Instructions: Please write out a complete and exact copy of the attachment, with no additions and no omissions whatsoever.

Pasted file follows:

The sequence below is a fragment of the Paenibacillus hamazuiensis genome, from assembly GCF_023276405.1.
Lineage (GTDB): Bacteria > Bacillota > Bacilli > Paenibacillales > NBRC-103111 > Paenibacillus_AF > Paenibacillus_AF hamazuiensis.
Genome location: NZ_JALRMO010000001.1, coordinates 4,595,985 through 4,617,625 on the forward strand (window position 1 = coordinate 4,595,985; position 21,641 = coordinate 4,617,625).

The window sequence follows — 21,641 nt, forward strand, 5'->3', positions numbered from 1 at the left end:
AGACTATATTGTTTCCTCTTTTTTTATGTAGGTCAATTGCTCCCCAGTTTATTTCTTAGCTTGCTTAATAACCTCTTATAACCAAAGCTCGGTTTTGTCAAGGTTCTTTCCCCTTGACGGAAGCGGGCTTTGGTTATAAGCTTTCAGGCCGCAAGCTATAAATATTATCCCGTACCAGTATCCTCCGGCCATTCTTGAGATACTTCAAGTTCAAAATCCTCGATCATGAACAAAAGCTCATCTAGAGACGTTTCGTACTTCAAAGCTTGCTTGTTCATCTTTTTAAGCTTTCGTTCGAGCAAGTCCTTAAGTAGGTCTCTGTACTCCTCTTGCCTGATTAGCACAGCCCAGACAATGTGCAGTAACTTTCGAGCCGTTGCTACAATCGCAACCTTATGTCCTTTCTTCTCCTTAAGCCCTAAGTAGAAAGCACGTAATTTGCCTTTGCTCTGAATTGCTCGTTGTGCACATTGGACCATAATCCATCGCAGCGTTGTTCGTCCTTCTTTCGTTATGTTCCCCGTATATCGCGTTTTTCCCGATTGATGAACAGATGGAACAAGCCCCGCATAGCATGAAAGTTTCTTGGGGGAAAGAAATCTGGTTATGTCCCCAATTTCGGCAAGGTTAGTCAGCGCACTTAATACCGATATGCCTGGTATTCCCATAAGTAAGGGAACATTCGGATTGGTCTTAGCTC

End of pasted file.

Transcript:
The sequence below is a fragment of the Paenibacillus hamazuiensis genome, from assembly GCF_023276405.1.
Lineage (GTDB): Bacteria > Bacillota > Bacilli > Paenibacillales > NBRC-103111 > Paenibacillus_AF > Paenibacillus_AF hamazuiensis.
Genome location: NZ_JALRMO010000001.1, coordinates 4,595,985 through 4,617,625 on the forward strand (window position 1 = coordinate 4,595,985; position 21,641 = coordinate 4,617,625).

The window sequence follows — 21,641 nt, forward strand, 5'->3', positions numbered from 1 at the left end:
AGACTATATTGTTTCCTCTTTTTTTATGTAGGTCAATTGCTCCCCAGTTTATTTCTTAGCTTGCTTAATAACCTCTTATAACCAAAGCTCGGTTTTGTCAAGGTTCTTTCCCCTTGACGGAAGCGGGCTTTGGTTATAAGCTTTCAGGCCGCAAGCTATAAATATTATCCCGTACCAGTATCCTCCGGCCATTCTTGAGATACTTCAAGTTCAAAATCCTCGATCATGAACAAAAGCTCATCTAGAGACGTTTCGTACTTCAAAGCTTGCTTGTTCATCTTTTTAAGCTTTCGTTCGAGCAAGTCCTTAAGTAGGTCTCTGTACTCCTCTTGCCTGATTAGCACAGCCCAGACAATGTGCAGTAACTTTCGAGCCGTTGCTACAATCGCAACCTTATGTCCTTTCTTCTCCTTAAGCCCTAAGTAGAAAGCACGTAATTTGCCTTTGCTCTGAATTGCTCGTTGTGCACATTGGACCATAATCCATCGCAGCGTTGTTCGTCCTTCTTTCGTTATGTTCCCCGTATATCGCGTTTTTCCCGATTGATGAACAGATGGAACAAGCCCCGCATAGCATGAAAGTTTCTTGGGGGAAAGAAATCTGGTTATGTCCCCAATTTCGGCAAGGTTAGTCAGCGCACTTAATACCGATATGCCTGGTATTCCCATAAGTAAGGGAACATTCGGATTGGTCTTAGCTC